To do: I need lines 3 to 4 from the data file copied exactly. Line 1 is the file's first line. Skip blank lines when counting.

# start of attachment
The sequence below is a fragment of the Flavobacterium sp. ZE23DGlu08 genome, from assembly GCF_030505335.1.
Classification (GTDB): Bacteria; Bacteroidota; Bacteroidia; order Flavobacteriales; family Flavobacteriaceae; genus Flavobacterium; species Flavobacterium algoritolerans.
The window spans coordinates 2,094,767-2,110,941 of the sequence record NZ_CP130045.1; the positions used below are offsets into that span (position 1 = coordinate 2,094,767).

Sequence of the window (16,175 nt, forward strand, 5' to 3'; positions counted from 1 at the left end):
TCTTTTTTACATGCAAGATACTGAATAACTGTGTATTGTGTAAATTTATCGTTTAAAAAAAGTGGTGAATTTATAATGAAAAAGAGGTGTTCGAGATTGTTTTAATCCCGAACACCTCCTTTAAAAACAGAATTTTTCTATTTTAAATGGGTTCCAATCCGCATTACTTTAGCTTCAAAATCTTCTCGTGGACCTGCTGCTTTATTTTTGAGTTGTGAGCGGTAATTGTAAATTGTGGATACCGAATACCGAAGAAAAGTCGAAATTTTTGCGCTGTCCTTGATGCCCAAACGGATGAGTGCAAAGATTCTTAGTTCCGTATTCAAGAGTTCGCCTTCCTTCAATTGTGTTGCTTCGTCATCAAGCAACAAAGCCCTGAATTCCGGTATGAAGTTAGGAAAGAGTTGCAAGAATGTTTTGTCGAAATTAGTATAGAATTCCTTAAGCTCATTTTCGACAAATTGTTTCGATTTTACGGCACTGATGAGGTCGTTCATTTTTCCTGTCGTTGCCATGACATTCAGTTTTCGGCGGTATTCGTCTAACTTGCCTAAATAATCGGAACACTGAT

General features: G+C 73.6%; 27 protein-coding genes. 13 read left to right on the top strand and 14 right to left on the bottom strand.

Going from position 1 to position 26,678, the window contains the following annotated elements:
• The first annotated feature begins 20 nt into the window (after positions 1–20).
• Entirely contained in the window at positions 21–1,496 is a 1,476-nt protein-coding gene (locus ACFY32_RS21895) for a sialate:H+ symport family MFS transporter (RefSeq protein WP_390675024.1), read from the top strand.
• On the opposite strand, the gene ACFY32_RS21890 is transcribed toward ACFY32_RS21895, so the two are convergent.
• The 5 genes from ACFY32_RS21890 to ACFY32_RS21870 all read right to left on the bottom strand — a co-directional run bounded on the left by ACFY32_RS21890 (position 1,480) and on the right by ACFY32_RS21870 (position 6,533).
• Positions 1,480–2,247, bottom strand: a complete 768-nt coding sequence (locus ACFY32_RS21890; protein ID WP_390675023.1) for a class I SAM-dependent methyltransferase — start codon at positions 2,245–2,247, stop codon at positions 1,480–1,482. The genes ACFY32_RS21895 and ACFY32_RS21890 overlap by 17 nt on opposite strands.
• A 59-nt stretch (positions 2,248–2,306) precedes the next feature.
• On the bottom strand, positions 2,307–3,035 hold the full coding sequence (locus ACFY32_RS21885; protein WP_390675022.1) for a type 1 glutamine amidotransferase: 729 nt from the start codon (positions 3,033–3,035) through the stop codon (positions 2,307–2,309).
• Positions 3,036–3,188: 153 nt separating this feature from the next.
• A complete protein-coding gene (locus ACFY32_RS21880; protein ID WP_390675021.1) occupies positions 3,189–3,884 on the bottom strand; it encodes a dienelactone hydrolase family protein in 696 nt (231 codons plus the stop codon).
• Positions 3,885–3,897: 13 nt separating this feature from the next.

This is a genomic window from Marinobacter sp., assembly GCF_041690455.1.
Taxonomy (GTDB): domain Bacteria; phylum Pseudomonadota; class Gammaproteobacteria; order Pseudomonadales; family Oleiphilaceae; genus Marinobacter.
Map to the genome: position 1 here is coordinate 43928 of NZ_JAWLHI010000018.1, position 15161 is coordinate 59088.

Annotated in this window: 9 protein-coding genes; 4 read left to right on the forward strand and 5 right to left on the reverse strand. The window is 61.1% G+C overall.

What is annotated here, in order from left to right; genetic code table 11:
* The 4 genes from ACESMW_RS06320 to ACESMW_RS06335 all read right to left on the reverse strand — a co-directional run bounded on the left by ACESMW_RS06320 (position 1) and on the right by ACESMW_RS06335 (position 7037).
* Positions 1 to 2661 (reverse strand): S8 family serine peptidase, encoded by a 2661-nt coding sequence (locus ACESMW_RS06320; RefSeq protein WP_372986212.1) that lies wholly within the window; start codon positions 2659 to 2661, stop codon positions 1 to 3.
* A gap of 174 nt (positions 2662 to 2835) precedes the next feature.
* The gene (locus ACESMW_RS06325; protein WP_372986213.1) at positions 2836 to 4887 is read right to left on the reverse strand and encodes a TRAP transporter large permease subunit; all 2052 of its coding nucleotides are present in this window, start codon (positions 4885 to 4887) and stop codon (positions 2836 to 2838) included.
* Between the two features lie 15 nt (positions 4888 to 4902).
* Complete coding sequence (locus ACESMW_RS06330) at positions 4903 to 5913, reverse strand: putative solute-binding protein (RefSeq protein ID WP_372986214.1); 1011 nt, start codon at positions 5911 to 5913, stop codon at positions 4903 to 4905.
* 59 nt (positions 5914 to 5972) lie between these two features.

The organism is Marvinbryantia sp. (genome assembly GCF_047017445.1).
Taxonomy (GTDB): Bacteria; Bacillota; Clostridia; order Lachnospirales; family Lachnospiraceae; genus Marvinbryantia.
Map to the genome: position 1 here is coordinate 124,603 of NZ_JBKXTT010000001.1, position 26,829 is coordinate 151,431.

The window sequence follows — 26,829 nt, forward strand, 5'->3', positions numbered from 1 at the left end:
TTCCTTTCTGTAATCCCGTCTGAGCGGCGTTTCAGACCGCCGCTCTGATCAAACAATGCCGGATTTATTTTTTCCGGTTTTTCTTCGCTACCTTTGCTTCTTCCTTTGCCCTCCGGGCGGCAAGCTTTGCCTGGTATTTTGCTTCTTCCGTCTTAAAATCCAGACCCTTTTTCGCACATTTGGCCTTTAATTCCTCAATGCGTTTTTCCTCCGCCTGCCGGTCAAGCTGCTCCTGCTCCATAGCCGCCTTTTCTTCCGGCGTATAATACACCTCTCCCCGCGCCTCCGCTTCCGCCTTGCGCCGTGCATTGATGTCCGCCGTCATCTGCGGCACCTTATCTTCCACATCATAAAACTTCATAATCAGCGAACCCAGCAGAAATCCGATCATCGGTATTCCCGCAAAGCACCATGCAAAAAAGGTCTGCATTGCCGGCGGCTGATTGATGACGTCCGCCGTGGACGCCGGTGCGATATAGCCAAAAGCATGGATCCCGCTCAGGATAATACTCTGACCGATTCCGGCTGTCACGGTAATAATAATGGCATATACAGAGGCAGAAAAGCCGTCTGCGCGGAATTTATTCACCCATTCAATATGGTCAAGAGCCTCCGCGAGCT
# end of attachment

The window spans coordinates 2,094,767-2,110,941 of the sequence record NZ_CP130045.1; the positions used below are offsets into that span (position 1 = coordinate 2,094,767).

Sequence of the window (16,175 nt, forward strand, 5' to 3'; positions counted from 1 at the left end):